That advice has been circulating for years and has become a cornerstone of personal finance.
I don’t take issue with the view that you should have funds quickly available in the event of an emergency. Makes complete sense.
What I don’t like is the almost universally accepted view that you need to put this money into a checking, savings, or money market account because they offer easy access to your funds.
So what are good unconventional options for emergency funds?
The Roth IRA and the Health Savings Account (HSA) are two unconventional options for emergency funds that may offer more benefits than conventional checking or savings accounts.
There is a bonus strategy I ran across in my research as well, which I found pretty interesting. I will get into it later in the article, but it's using credit card rewards points as an emergency fund.
Ok, now let’s get started!
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Table of Contents
The Roth IRA
What is a Roth IRA?
A Roth IRA is an individual retirement account (IRA) that allows you to put “after-tax” income into the account, which is then allowed to grow tax-free. After-tax income is basically the income you have leftover to spend after taxes have been paid.
After age 59.5, you can withdraw the money without paying any taxes or penalties.
The Roth IRA should be available to anyone who has income from a job or business, so most people can open one up.
There are some limitations, though.
As of 2021, you can contribute up to $6,000 per year ($7,000 if you are 50 or older). Your spouse can also contribute up to the same limit, even if they earn no income, but the combined contribution can’t be larger than the combined income.
There are also income limits on who can open up a Roth IRA. They are $140,000 for 2021 if you are single and $208,000 if you are married.
But don’t worry if you are above these limits – you can do a backdoor Roth IRA.
- Just open up a traditional IRA at your brokerage (I use Fidelity, but you can use anyone).
- Then open up a Roth IRA at the same brokerage.
- Fund the traditional IRA.
- Once the funds hit, transfer the entire balance to your Roth IRA.
That’s it. You can call Fidelity and they can walk you through this step-by-step. Super easy and takes like 5 minutes.
If you are more of a visual person, I found this video to be super helpful.
If you already have a traditional IRA and you want to do a Roth conversion, you can. Just transfer the assets from your traditional IRA to a new Roth IRA that you open.
But you will need to pay taxes on any untaxed amounts in your traditional IRA (makes sense since a Roth IRA is only for “after-tax” money).
Why is a Roth IRA a Better Option For Your Emergency Fund?
All that is just background for the key feature of the Roth IRA that makes it an ideal vehicle to store your emergency funds. Any contributions you make can be withdrawn penalty-free and tax-free. At any time. For any purpose.
Sounds like a perfect vehicle for your emergency fund.
I would note that this withdrawal flexibility does not extend to earnings you make in the Roth IRA. Those earnings may be subject to penalties and taxes if you withdraw them before age 59.5. And there is a holding period of five years that may apply.
But all that is irrelevant.
If you put in $6,000 today, you can withdraw $6,000 tomorrow.
But why is that better than the conventional checking account, savings account, or money market account?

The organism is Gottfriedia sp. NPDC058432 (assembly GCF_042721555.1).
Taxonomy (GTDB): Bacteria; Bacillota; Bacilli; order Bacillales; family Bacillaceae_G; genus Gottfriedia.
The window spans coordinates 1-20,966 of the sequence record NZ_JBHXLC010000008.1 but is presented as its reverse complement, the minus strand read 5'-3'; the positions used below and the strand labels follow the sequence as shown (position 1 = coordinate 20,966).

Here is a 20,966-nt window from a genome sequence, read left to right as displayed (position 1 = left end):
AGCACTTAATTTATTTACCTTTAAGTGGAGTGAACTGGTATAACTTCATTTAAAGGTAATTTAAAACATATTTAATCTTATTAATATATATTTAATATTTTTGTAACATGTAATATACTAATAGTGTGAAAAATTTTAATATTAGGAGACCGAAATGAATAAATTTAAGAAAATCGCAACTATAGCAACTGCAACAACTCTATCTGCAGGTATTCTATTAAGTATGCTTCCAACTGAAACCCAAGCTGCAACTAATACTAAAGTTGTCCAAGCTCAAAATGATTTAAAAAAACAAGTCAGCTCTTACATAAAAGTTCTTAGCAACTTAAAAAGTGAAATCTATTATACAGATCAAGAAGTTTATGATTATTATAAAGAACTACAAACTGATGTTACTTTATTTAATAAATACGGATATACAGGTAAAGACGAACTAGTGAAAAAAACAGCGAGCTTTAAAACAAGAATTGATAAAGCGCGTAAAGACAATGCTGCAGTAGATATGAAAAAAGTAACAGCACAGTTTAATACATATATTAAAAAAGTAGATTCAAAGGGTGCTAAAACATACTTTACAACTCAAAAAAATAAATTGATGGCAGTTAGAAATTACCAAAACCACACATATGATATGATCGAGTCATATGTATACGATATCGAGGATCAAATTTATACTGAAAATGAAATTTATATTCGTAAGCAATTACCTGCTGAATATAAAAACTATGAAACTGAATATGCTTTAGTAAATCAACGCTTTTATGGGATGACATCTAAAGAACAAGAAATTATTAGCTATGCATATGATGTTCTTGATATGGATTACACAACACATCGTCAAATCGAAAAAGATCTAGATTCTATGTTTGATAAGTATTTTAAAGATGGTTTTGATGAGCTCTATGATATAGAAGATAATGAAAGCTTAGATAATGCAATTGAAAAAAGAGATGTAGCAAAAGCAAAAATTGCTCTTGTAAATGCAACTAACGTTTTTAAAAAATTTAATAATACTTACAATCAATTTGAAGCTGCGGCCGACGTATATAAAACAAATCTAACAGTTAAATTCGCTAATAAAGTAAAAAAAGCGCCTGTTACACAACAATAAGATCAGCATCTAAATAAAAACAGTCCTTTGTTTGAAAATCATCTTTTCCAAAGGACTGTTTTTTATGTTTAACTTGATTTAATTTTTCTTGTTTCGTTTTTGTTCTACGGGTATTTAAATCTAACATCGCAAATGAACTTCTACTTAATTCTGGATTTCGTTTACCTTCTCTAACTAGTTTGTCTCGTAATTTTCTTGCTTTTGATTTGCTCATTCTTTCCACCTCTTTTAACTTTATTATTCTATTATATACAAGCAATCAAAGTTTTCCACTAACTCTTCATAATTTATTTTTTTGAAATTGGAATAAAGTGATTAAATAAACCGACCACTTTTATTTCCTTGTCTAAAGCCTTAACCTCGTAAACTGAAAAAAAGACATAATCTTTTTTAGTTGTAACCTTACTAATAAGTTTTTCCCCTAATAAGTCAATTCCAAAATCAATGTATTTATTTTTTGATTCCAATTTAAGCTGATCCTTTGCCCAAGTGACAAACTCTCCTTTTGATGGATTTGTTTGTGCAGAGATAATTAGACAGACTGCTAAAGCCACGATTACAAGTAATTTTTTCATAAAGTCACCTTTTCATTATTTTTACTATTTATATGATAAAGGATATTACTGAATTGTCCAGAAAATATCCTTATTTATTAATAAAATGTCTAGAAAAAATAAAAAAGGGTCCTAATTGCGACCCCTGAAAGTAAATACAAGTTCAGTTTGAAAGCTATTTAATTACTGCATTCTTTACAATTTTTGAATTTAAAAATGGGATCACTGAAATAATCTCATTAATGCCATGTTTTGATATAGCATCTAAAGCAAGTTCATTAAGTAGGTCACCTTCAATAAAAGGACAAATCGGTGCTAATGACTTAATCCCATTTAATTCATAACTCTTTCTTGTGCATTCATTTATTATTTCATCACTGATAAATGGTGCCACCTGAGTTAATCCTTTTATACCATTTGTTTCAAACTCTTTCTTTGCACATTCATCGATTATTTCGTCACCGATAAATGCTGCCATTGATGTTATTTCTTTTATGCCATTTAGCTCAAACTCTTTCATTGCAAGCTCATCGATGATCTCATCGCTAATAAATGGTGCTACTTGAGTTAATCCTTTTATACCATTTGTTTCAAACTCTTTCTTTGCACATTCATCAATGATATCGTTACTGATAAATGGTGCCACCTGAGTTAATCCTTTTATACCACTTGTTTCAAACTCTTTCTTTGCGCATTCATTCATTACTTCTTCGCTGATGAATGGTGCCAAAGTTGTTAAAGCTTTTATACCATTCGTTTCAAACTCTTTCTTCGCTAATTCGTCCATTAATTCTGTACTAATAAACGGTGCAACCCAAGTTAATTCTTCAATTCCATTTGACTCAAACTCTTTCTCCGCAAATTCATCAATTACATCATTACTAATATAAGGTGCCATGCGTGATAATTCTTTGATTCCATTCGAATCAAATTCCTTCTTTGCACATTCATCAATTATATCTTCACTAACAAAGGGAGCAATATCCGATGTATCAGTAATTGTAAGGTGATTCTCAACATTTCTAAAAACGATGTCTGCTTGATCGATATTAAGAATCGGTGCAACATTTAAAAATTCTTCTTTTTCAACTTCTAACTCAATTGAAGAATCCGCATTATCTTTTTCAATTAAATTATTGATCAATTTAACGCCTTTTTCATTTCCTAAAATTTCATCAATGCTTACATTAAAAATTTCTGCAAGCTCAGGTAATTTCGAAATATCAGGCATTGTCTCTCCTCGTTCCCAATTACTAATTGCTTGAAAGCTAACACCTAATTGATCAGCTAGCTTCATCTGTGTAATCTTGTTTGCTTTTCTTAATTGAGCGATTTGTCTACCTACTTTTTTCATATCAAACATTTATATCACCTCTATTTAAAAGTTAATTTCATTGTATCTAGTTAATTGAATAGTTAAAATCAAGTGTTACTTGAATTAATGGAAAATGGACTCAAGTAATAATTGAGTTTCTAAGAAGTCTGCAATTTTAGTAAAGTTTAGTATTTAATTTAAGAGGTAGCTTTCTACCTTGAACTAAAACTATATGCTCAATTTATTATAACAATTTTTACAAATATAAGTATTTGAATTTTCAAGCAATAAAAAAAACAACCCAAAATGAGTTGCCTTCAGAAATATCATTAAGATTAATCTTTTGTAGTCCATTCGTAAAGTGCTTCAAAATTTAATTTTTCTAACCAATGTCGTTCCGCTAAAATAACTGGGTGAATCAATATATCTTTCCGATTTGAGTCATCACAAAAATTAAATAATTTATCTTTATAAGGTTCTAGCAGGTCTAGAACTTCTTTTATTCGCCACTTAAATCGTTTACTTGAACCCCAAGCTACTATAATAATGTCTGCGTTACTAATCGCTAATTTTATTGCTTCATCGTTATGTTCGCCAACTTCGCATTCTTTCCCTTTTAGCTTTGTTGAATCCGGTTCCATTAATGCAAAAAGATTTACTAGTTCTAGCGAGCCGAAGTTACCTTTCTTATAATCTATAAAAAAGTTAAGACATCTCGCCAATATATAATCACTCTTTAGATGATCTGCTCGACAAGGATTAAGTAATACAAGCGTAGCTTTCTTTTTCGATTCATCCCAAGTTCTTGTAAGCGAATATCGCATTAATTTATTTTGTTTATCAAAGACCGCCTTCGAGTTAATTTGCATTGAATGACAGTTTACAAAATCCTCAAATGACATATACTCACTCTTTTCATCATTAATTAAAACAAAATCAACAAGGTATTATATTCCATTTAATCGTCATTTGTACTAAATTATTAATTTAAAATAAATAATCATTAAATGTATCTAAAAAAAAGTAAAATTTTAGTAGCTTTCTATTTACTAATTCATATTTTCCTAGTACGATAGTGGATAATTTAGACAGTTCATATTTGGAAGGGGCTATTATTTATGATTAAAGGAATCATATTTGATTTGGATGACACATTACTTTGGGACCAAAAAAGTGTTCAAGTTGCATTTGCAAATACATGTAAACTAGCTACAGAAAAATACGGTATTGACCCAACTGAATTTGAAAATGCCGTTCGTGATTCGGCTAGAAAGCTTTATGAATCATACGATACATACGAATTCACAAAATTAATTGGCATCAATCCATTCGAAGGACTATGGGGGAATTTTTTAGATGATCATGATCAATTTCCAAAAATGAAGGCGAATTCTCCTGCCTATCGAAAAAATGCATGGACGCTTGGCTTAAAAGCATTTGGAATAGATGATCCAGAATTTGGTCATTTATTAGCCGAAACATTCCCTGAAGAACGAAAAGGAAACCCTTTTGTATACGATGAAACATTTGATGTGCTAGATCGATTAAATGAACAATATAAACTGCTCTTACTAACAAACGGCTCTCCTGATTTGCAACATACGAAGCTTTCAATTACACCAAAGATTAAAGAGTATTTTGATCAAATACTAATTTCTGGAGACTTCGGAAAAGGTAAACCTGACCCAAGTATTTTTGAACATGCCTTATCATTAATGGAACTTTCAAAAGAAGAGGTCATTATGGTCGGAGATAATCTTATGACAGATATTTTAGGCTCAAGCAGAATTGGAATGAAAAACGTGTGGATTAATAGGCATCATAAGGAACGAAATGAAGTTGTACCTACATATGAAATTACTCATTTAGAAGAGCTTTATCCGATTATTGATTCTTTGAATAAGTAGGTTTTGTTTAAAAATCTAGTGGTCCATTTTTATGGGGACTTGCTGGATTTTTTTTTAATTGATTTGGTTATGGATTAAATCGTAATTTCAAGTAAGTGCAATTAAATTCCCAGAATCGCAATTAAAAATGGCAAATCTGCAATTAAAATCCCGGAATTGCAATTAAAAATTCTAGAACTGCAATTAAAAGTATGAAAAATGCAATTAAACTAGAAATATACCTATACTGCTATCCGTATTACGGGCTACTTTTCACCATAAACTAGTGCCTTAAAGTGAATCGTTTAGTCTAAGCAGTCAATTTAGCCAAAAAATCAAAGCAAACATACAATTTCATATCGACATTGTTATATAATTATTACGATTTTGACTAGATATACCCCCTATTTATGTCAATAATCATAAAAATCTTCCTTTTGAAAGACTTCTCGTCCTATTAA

First, any gains you make in your Roth IRA are allowed to grow tax-free. And once you hit retirement age, you can withdraw those gains without paying any penalties or taxes.
So the Roth IRA can serve double duty as a tax shelter but has just as much flexibility to withdraw contributions.
Second, you have way more investment options in a Roth IRA that you open up at a brokerage firm. Compare that against the conventional checking or savings account that you have at a bank – all you have in terms of potential return is the interest rate the banks pay you (which these days is almost nothing).
With a Roth IRA, you can invest in a wide range of securities. Stocks, bonds, mutual funds, and ETFs are all available options. You can even invest in alternative asset classes like real estate, but that is a topic for a different article.
But isn’t there more risk if you invest in securities?
Yes. As a general rule, the more potential for return you have, the higher you move along the risk spectrum. This is called the risk-return tradeoff.
But I am not saying that you must invest your money in higher-risk securities. My point is that you can choose to pursue higher returns if you have the risk tolerance for it.
If you are worried about risky investments, but still want higher returns than a checking account gives, consider looking into a “conservative” fund. These are funds that consist of less risky assets.
This article explores some Vanguard funds you can invest in that are specifically geared for conservative investors.
But if you are committed to not risking anything in your Roth emergency fund, you can do that too. Just keep your balances in cash and enjoy SIPC protection of up to $250,000.
If at any point in time you want to dip your toe into investing (even on a small portion of your balances), you can do so with a click of your mouse. In fact, as your Roth IRA grows, you may feel more freedom to invest some small portion of that money in higher yielding investments.
Even if you keep all of your Roth IRA money in cash, you may still earn a very small interest rate. It will probably be similar to the rate you would earn in a normal checking or savings account at your brick-and-mortar bank.
But remember – because the money is in a Roth, your earnings will enjoy all of the tax advantages offered by a Roth. Not much when you are only earning a tiny amount of interest, but it’s still a benefit that your standard checking or savings account can’t match.